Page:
Tag: walters

Super Thursday: In Full Bloom at the Walters

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In Full Bloom

catch of the day fish (2)T.S. Eliot may have designated April as “the cruelest month,” but it would seem that fashionistas, art lovers, and gardening enthusiasts disagree. After all, April is jam-packed with events for those often overlapping factions. And we all want our frocks to compliment our floral centerpieces that were inspired by our favorite masterwork that we gaze at while listening to our favorite musical selections. Who doesn’t? And while tomorrow evening’s event at the Walters isn’t exactly all about that, it certainly does bring together some of our favorite things. That’s why you’ll want to throw on your spring best to head out to the Walters for In Full Bloom, a free event that brings together art, fashion, flowers, music, and specialty cocktails.

House of the Day: Mt. Vernon Brownstone, Walk To Walters, Peabody

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$399,900
910 Calvert Street North, Mount Vernon
7 bedroom(s), 3 bathroom(s)
910 Calvert Street North
910 Calvert Street North
910 Calvert Street North
910 Calvert Street North

iPhones Meet Museum. Magic Results.

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Not all museums are monuments to the past. In the internet age, even collections as venerable as those at the Walters Art Museum are getting an upgrade thanks to innovative use of technology, allowing museumgoers to have a whole new relationship with the art on the wall.

For the next month, visitors to the Walters can play around with Peer One, a video project organized by wi-fi artist Kari Altmann. Altmann turned to her online collective of video artists, designers, bloggers, and other digitally-minded creative types, asking them to create video responses to objects in the museum’s permanent collection. “Altmann… encouraged them to place the museum’s objects into a contemporary informational, commercial and cultural context,” the museum notes.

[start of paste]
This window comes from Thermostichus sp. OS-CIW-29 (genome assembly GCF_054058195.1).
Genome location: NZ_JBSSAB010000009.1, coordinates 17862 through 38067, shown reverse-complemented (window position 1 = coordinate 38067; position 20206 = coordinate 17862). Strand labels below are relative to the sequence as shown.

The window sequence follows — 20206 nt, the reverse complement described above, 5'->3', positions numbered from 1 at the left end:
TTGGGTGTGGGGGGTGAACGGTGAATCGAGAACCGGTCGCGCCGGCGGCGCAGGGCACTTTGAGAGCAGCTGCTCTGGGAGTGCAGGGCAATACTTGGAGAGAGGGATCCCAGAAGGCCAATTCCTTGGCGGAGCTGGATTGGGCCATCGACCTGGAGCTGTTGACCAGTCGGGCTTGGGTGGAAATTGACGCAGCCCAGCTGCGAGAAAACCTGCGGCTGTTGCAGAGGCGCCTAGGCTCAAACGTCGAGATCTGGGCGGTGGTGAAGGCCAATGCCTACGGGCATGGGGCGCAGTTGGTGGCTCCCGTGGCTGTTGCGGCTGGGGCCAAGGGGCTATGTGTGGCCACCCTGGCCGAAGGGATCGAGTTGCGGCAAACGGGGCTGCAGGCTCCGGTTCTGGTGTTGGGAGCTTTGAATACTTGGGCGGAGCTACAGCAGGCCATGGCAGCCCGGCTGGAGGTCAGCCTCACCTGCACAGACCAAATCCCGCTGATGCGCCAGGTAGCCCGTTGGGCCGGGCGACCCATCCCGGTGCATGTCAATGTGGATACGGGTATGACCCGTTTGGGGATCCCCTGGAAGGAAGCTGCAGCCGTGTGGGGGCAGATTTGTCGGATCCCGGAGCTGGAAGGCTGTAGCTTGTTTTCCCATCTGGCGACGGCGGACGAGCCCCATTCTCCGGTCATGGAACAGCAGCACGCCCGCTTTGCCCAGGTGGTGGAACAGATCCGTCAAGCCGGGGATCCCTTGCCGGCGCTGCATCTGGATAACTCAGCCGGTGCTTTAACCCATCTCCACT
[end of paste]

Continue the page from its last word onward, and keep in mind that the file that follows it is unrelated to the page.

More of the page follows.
What this means for you is that you can download a 16-video tour of the collection on your favorite portable device. Then visit the corresponding 16 works of art, and watch the corresponding video. A pdf provides additional context about each work. Old media and new media getting friendly — this is definitely the museum of the future!

Please Do Touch the Art

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If you´re the type who avoids museums because the temptation to touch the exhibits is too great, then consider stopping by the Walters sometime in the next couple of months. The museum´s newest show, Touch and the Enjoyment of Sculpture:  Exploring the Appeal of Renaissance Statuettes is aptly titled — ¨Visitors are invited to…  hold, stroke and even caress the pieces.¨

What, exactly, might you be caressing? The installation includes twelve centuries-old statues, along with 22 replicas (those are the ones you´ll actually get to handle). And the touching is essential, because these small art objects were meant to be handled — they were luxury goods commissioned specially because they were satisfying to hold and handle.

But the exhibit isn´t just looking back at the past, it´s also looking forward to the future. Visitors will get to rate their favorite statues to hold and touch on iPads provided by the Walters. Then that data will be mined by the Johns Hopkins Brain Science Institute, which is partnering with the museum for this show. “We’re challenging people to think about why physical contact with works of art can be so satisfying,” says Hopkins neuroscientist Steven Hsiao. So do the museum a favor — come and touch some art!

See How Baltimore Sizes Up Against Europe in "Interior Worlds" Exhibition

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If you can find a moment amid the pre-holiday bustle, head on over to the Baltimore Museum of Art to check out Interior Worlds, an exhibition of thirteen large images by German photographer Candida Höfer.